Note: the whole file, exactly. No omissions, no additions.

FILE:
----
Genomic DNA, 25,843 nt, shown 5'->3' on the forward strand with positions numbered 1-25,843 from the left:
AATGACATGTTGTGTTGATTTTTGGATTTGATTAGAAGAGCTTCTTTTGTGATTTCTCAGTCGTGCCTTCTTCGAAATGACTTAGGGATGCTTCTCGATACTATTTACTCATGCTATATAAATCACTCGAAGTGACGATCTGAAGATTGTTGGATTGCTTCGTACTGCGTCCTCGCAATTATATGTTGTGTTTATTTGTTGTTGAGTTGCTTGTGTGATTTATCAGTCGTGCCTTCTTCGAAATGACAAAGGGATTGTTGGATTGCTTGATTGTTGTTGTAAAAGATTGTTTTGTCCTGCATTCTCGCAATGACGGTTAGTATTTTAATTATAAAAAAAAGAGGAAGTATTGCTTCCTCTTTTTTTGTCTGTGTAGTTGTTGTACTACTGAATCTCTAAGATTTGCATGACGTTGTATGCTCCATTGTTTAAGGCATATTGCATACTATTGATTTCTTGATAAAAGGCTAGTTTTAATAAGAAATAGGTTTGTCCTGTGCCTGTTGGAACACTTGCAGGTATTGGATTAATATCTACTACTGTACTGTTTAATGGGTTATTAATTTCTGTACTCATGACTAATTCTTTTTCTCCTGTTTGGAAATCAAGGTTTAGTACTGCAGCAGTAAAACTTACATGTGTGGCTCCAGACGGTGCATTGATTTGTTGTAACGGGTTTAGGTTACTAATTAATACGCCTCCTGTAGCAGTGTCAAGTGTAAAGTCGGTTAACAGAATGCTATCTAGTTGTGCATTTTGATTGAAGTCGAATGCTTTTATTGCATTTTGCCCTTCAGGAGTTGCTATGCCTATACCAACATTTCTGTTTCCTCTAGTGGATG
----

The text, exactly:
Genomic DNA, 25,843 nt, shown 5'->3' on the forward strand with positions numbered 1-25,843 from the left:
AATGACATGTTGTGTTGATTTTTGGATTTGATTAGAAGAGCTTCTTTTGTGATTTCTCAGTCGTGCCTTCTTCGAAATGACTTAGGGATGCTTCTCGATACTATTTACTCATGCTATATAAATCACTCGAAGTGACGATCTGAAGATTGTTGGATTGCTTCGTACTGCGTCCTCGCAATTATATGTTGTGTTTATTTGTTGTTGAGTTGCTTGTGTGATTTATCAGTCGTGCCTTCTTCGAAATGACAAAGGGATTGTTGGATTGCTTGATTGTTGTTGTAAAAGATTGTTTTGTCCTGCATTCTCGCAATGACGGTTAGTATTTTAATTATAAAAAAAAGAGGAAGTATTGCTTCCTCTTTTTTTGTCTGTGTAGTTGTTGTACTACTGAATCTCTAAGATTTGCATGACGTTGTATGCTCCATTGTTTAAGGCATATTGCATACTATTGATTTCTTGATAAAAGGCTAGTTTTAATAAGAAATAGGTTTGTCCTGTGCCTGTTGGAACACTTGCAGGTATTGGATTAATATCTACTACTGTACTGTTTAATGGGTTATTAATTTCTGTACTCATGACTAATTCTTTTTCTCCTGTTTGGAAATCAAGGTTTAGTACTGCAGCAGTAAAACTTACATGTGTGGCTCCAGACGGTGCATTGATTTGTTGTAACGGGTTTAGGTTACTAATTAATACGCCTCCTGTAGCAGTGTCAAGTGTAAAGTCGGTTAACAGAATGCTATCTAGTTGTGCATTTTGATTGAAGTCGAATGCTTTTATTGCATTTTGCCCTTCAGGAGTTGCTATGCCTATACCAACATTTCTGTTTCCTCTAGTGGATG